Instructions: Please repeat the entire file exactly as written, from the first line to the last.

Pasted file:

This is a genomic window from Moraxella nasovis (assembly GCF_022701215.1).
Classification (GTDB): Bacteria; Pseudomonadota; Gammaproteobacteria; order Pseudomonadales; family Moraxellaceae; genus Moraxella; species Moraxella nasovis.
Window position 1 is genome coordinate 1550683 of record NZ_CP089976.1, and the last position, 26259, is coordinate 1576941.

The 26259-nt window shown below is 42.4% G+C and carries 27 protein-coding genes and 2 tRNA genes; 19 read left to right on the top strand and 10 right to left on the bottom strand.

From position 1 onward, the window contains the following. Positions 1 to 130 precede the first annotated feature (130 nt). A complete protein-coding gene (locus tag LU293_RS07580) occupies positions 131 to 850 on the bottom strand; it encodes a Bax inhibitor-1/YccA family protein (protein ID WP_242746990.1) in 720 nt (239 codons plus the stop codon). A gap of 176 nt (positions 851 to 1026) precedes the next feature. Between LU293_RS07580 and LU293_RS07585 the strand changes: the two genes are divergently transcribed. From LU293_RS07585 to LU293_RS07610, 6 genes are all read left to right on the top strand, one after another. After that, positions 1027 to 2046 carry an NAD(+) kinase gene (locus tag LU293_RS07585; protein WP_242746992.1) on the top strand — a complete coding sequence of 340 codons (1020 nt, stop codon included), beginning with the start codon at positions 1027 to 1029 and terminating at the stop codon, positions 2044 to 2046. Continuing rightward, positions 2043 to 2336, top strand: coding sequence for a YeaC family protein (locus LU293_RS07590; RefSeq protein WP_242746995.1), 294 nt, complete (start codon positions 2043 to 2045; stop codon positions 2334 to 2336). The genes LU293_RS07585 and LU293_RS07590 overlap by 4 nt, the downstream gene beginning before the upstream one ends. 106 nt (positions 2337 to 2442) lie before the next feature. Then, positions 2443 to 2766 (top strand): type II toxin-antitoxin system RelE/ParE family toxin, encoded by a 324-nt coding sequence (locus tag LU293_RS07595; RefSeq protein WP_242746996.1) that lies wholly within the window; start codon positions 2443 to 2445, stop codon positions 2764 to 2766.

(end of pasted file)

This is a genomic window from Moraxella nasovis (assembly GCF_022701215.1).
Classification (GTDB): Bacteria; Pseudomonadota; Gammaproteobacteria; order Pseudomonadales; family Moraxellaceae; genus Moraxella; species Moraxella nasovis.
Window position 1 is genome coordinate 1550683 of record NZ_CP089976.1, and the last position, 26259, is coordinate 1576941.

The 26259-nt window shown below is 42.4% G+C and carries 27 protein-coding genes and 2 tRNA genes; 19 read left to right on the top strand and 10 right to left on the bottom strand.

From position 1 onward, the window contains the following. Positions 1 to 130 precede the first annotated feature (130 nt). A complete protein-coding gene (locus tag LU293_RS07580) occupies positions 131 to 850 on the bottom strand; it encodes a Bax inhibitor-1/YccA family protein (protein ID WP_242746990.1) in 720 nt (239 codons plus the stop codon). A gap of 176 nt (positions 851 to 1026) precedes the next feature. Between LU293_RS07580 and LU293_RS07585 the strand changes: the two genes are divergently transcribed. From LU293_RS07585 to LU293_RS07610, 6 genes are all read left to right on the top strand, one after another. After that, positions 1027 to 2046 carry an NAD(+) kinase gene (locus tag LU293_RS07585; protein WP_242746992.1) on the top strand — a complete coding sequence of 340 codons (1020 nt, stop codon included), beginning with the start codon at positions 1027 to 1029 and terminating at the stop codon, positions 2044 to 2046. Continuing rightward, positions 2043 to 2336, top strand: coding sequence for a YeaC family protein (locus LU293_RS07590; RefSeq protein WP_242746995.1), 294 nt, complete (start codon positions 2043 to 2045; stop codon positions 2334 to 2336). The genes LU293_RS07585 and LU293_RS07590 overlap by 4 nt, the downstream gene beginning before the upstream one ends. 106 nt (positions 2337 to 2442) lie before the next feature. Then, positions 2443 to 2766 (top strand): type II toxin-antitoxin system RelE/ParE family toxin, encoded by a 324-nt coding sequence (locus tag LU293_RS07595; RefSeq protein WP_242746996.1) that lies wholly within the window; start codon positions 2443 to 2445, stop codon positions 2764 to 2766.